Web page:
Black female scientist in white coat and glasses, smiling, holding books in lab

4 Unexpected Skills You Need to Succeed in Science Majors and Careers

There’s a lot more to being a scientist than doing research and experiments. Here are four surprising skills you’ll need to excel in STEM majors and careers.

So you’re the scientific type: mathematically inclined and strictly factual. Though these are important facets of the sciences, this broad area of study heavily relies on other skills that don’t involve plugging in a formula or studying under a microscope. Some skills are honed through experience and, when combined with your specialty, certainly set you up for success. Let's discuss how to strengthen these unexpected skills regardless of your education level.

1. Motivation

Science majors and careers are notorious for being rigorous and demanding. With that in mind, it’s best to possess a strong sense of self-motivation. You are on this journey of growth and self-improvement, becoming capable of contributing to science and ultimately to the betterment of all society; therefore, it’s best to remind yourself why you started in the first place. Suppose you’re a visual person—make a vision board that reflects your aspirations for the semester or year. And most importantly, set it in a place where you can see it (i.e., on your lock screen or desk). Having this constant reminder can prevent feelings of discouragement and motivate you to achieve whatever it is you desire.

2. Writing

Though the thought of writing anything may seem daunting, it is quite indispensable when it comes to the sciences. From lab summaries to hypotheses, writing is imperative to the scientific process. To strengthen your writing, begin by broadening your vocabulary; learning and using colorful, descriptive words can make your writing more concise and appealing overall. If you want to take it a step further, join your school's newspaper staff and write about topics that excite you. Writing on a deadline or just for fun can not only improve your academic vitality but strengthen your writing skills, which can then be applied to college essays, future careers, or even a thoughtful birthday card. Becoming proficient in writing is a vital skill that is always valuable—even for science majors.

Related: 5 Helpful Ways to Improve Your Writing in College

3. Communication

Possibly one of the most important yet overlooked skills for scientists is communication. Being an active listener is the one of the most imperative skills that you must engage to communicate effectively. To improve your conversing skills, begin by strengthening your nonverbal skills—meaning proper posture and eye contact—and overall maintaining an open, inviting, and respectful stance. You may also want to consider the type of words you use based on your audience. Are you presenting to a room full of fellow classmates or coworkers, or patients and individuals who are not as familiar with certain topics or verbiage? If it's the latter, consider reducing the use of jargon and swapping lengthy words for simplistic synonyms. Being able to convey your thoughts and understanding of what is being communicated in return helps in a multitude of settings and contributes to productive conversations not only in the classroom and professional world but in your daily life as well.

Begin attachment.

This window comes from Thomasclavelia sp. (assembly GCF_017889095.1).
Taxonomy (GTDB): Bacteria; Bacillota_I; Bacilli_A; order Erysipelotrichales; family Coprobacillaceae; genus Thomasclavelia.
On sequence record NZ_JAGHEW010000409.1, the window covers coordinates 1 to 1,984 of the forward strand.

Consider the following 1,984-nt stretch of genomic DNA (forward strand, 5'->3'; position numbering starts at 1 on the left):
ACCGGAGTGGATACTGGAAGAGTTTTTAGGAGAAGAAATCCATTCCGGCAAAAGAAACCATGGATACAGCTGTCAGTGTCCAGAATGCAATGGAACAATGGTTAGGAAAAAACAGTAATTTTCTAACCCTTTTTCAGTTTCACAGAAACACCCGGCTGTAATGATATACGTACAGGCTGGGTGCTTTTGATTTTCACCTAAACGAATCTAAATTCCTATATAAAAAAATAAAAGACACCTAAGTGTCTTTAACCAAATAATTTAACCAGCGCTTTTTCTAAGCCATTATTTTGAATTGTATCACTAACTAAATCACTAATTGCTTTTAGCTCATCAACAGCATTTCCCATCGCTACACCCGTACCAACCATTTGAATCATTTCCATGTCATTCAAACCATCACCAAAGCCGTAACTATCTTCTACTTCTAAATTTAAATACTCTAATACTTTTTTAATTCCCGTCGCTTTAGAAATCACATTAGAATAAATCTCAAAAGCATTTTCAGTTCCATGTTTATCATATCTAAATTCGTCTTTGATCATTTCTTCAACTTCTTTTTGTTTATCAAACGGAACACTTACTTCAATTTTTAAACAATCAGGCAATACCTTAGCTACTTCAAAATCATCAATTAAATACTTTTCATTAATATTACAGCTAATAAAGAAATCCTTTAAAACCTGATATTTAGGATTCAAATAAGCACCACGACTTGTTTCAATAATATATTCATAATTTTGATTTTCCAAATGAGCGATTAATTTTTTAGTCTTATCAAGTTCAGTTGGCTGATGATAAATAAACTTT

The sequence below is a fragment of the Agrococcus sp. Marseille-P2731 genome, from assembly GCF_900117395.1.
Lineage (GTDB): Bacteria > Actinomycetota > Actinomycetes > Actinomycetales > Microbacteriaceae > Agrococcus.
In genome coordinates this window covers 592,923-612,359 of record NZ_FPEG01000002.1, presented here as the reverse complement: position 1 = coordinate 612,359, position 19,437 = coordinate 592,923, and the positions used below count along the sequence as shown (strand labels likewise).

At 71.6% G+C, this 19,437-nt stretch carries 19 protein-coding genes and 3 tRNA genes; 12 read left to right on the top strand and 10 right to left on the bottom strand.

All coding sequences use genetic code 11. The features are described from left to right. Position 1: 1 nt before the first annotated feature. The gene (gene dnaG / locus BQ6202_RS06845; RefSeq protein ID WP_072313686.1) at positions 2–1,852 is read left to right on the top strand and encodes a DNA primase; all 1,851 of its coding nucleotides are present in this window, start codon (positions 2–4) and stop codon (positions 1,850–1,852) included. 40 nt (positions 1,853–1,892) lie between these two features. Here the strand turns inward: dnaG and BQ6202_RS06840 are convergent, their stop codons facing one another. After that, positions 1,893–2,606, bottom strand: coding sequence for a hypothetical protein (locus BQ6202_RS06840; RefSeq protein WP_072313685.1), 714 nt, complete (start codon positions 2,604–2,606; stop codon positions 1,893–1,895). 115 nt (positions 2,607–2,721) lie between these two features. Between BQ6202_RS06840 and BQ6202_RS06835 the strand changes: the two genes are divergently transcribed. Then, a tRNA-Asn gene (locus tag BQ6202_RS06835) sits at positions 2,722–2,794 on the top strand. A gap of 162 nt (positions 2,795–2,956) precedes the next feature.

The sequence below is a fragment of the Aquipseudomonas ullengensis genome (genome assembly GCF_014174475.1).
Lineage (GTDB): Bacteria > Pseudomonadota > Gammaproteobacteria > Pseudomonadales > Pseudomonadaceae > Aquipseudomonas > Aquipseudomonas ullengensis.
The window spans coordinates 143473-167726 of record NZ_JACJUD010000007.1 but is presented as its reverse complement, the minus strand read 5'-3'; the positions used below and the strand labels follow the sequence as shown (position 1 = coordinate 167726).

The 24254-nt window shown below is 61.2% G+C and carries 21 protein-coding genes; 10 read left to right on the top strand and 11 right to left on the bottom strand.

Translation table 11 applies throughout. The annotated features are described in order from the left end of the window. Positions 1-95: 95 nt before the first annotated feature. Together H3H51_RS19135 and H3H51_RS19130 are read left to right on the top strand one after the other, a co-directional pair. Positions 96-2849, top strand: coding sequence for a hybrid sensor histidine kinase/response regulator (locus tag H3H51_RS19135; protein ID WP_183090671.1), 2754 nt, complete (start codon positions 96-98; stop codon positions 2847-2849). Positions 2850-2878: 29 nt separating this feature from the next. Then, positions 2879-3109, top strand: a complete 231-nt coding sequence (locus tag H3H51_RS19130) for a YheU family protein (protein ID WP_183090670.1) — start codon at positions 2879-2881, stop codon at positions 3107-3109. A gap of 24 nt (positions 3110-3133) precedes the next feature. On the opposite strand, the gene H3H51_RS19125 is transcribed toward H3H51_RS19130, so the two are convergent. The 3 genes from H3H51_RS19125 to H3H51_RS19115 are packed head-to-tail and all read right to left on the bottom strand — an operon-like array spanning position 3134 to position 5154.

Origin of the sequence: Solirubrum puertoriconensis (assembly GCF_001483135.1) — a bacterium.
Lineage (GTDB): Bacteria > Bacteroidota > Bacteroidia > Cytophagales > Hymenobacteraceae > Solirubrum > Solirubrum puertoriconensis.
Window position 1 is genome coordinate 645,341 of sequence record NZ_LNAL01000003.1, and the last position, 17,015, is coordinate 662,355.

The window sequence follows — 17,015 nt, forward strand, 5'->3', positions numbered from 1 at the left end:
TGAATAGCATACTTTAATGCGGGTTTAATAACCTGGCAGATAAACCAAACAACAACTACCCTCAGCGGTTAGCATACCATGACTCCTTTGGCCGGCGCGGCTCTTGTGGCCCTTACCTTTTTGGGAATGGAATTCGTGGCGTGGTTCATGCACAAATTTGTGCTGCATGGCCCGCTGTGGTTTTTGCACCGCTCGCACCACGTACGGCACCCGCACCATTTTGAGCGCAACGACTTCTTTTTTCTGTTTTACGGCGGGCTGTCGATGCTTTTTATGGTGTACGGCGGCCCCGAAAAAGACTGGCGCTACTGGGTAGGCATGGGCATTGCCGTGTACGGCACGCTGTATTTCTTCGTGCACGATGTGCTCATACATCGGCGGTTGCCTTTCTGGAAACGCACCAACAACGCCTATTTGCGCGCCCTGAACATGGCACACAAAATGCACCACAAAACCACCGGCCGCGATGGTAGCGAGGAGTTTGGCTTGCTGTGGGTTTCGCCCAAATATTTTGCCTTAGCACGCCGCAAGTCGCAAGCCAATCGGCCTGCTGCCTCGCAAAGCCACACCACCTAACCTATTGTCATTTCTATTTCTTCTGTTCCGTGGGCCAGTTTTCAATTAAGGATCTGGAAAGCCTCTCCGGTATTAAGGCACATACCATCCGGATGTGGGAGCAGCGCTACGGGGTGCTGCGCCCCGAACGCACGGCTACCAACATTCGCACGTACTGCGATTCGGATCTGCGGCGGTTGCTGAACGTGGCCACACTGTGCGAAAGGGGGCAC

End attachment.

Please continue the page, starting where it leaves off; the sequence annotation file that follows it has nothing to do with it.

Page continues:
4. Organization

Having all your assignments, research projects, labs, and extracurricular activities sorted and scheduled can make all the difference when you’re facing a hectic week at school or work. A few ways to stay on top of things include using a calendar (digital or paper), creating checklists, and color-coding or labeling activities and assignments. Employing one of these methods updates your active to-do list and frees up time to do something spontaneous or non-school related. Sometimes all you need is a little break, so be sure to add free time to your schedule as well. Future you will be so grateful! Also remember to prioritize things that might be more time consuming, require more research, and are due sooner. Once you’re organized, anything can be easily tackled. Additionally, get into a routine and stick with it, even during weekends or summer break. Allocating routine study time doesn't make the task seem like an obligation—it becomes part of your ordinary day.

Related: Video: Organization and Time Management Skills

These are just four skills among a plethora of others that science majors may not realize they need to succeed. Some are more mindset based, while others are learned skills. Though they each involve dedication and time to fully master, nothing is impossible!

Looking for colleges and universities equipped to help STEM students succeed? Check out our featured science college lists to find great schools to connect with!

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About Alyssa Montanez

Alyssa Montanez

Alyssa Montanez is a high school sophomore and student journalist. She has a passion for the sciences and anticipates continuing her education in the medical field. Alyssa loves learning and satisfies this feeling via her culinary creations and lived experiences. In her free time, she enjoys an ice-cold lemonade while gardening, reading, or watching vintage films.


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